What do sports mean to a city, after all? Of what value is a team? What do we really gain from having handsomely compensated athletes organize themselves in uniform to play games in a city most of them don't call home?
In a word, it's community. From economic impact to camaraderie, everyone can find their own favorite reason why sports matter. Regardless of which one you favor, a team is one of the few things that still has the power to impart a real sense of "us."
Rooting can be a remarkable bonding experience. When you're at a game or watching one at an establishment, you're united by purpose with the people there to share it with you. There's no room for politics or racial divides. No room for lengthy debates about lifestyle or religion. There is the team and the game they play, and there is hoping they come out on top.
There's a less direct impact, too, which affects even folks who don't actively care. It's a mood. Impossible to quantify, yes, but evident to anyone paying attention. Think Purple Friday and, lately, its orange counterpart.
None of it makes much sense, if you stop to think. Therein lies the beauty.
Of course, therein also lies a problem. All of these things are diminished by losing, and they are damaged when losing becomes a habit.
When things don't go well, those good vibes go bad quickly. When things don't go well for an extended period of time, the whole endeavor becomes an albatross. Some cast it off, others soldier on. Everyone feels it one way or another, even if only by osmosis.
Such had been the case in Baltimore for 14 consecutive summers. What started as a breakdown in 1998 became a seemingly endless series of failed rebuilding efforts and would-be saviors who were, each in his own way, not up to the task.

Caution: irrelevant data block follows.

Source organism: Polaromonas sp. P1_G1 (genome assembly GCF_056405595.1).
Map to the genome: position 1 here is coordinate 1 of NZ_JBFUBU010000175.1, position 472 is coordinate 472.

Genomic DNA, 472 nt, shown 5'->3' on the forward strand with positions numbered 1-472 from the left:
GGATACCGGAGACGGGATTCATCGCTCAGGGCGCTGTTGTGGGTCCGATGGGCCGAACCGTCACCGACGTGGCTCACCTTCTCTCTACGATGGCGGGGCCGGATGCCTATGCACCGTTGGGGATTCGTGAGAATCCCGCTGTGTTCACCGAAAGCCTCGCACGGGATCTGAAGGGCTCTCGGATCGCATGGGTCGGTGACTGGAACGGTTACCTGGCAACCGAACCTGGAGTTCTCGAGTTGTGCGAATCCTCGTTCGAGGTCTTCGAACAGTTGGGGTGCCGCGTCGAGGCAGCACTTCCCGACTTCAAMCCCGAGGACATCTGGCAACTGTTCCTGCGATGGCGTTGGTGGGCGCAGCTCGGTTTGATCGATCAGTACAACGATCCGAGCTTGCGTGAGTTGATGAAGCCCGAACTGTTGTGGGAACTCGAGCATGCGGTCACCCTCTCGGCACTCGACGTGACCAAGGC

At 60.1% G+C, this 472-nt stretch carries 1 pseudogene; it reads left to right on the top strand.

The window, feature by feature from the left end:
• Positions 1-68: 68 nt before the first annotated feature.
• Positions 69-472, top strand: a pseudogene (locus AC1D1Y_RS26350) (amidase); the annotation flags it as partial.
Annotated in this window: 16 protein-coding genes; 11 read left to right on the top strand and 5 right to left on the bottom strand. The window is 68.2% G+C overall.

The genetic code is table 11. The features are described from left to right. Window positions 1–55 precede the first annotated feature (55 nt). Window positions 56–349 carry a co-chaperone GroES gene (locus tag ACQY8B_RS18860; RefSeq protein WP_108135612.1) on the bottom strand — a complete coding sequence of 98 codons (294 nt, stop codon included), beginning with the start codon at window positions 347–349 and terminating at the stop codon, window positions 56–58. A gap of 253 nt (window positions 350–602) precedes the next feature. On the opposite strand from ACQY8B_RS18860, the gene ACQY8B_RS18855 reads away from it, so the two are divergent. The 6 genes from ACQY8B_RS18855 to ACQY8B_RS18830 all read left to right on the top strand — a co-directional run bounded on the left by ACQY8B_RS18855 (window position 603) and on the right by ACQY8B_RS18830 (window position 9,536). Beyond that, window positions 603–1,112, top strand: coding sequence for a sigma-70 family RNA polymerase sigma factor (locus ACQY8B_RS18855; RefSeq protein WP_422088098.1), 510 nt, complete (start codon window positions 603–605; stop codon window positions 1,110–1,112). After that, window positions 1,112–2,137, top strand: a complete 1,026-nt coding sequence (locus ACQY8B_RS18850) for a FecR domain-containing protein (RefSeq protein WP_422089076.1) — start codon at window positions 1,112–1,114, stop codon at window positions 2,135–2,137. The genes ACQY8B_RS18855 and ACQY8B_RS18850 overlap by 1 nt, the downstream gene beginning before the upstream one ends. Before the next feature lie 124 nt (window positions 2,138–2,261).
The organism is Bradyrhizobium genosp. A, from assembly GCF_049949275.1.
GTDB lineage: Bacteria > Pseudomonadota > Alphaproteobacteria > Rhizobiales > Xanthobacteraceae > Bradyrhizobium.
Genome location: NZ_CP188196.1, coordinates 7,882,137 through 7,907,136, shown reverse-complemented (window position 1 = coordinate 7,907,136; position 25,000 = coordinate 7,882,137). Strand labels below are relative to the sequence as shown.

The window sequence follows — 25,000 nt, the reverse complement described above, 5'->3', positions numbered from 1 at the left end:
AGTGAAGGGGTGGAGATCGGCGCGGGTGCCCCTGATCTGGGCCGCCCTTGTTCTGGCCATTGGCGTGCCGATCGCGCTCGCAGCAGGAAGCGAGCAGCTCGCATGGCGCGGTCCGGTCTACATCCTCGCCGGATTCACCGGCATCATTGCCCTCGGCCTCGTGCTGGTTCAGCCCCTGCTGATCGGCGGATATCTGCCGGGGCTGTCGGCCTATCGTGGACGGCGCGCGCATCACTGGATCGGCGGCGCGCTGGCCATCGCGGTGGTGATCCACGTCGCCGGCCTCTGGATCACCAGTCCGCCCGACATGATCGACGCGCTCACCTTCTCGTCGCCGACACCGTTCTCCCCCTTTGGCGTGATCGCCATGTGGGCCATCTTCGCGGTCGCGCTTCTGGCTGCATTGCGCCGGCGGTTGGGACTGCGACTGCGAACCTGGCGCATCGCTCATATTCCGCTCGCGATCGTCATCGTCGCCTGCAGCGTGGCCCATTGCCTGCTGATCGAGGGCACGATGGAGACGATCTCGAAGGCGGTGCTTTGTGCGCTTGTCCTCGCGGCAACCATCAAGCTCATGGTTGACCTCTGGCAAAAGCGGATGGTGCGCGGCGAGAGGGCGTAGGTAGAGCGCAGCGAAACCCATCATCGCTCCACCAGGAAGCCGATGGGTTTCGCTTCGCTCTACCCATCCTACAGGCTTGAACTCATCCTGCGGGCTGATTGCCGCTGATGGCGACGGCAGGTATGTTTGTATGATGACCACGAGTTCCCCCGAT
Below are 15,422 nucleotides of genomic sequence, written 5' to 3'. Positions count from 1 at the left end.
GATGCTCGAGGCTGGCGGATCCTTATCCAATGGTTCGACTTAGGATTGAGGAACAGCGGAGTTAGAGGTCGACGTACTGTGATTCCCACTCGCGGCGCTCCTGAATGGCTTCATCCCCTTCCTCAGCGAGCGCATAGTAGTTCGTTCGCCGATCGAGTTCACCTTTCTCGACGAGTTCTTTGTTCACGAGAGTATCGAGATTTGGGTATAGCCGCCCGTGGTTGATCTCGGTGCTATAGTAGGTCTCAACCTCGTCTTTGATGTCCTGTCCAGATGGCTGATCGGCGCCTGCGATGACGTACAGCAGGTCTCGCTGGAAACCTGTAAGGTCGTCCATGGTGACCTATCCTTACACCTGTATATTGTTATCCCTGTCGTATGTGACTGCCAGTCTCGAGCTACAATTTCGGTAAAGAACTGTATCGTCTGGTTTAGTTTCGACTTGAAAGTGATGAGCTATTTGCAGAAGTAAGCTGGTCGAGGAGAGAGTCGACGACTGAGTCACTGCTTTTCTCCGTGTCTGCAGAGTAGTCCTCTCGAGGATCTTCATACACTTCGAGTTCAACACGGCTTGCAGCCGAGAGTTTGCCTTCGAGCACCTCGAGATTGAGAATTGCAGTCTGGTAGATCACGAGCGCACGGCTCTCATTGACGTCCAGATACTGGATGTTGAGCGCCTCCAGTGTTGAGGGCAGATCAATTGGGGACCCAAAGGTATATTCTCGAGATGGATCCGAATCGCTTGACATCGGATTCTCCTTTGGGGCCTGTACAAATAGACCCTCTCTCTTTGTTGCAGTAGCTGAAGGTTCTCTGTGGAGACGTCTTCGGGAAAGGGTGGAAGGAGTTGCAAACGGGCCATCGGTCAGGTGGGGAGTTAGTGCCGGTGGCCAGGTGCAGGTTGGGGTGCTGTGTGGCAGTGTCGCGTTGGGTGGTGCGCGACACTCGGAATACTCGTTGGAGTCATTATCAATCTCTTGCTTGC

It got so bad that baseball became an afterthought. The team of Cal and Brooks and Frank and three World Series titles became a punchline and a burden. It was sad, and it was bad for the city.
There are many reasons to celebrate the Orioles' return to the playoffs but it is through this lens - community - that it truly matters.
This is not to minimize the importance or excitement of winning baseball in and of itself, as entertainment and as a source of joy. But we should think, as well, of the bars and restaurants that got a boost in sales thanks to more people caring about the games. Of the street vendors who probably had their best summer in years. Of the kids that got to experience what it's like to watch a winner for the first time. Of the grandmas, grandpas, and retirees who got to feel that again.
Neal Shaffer regularly blogs about the Orioles at The Loss Column, and his work appears here as part of MASNsports.com's initiative of welcoming guest bloggers to our pages. All opinions expressed are those of the guest bloggers, who are not employed by MASNsports.com but are just as passionate about their baseball as our roster of writers.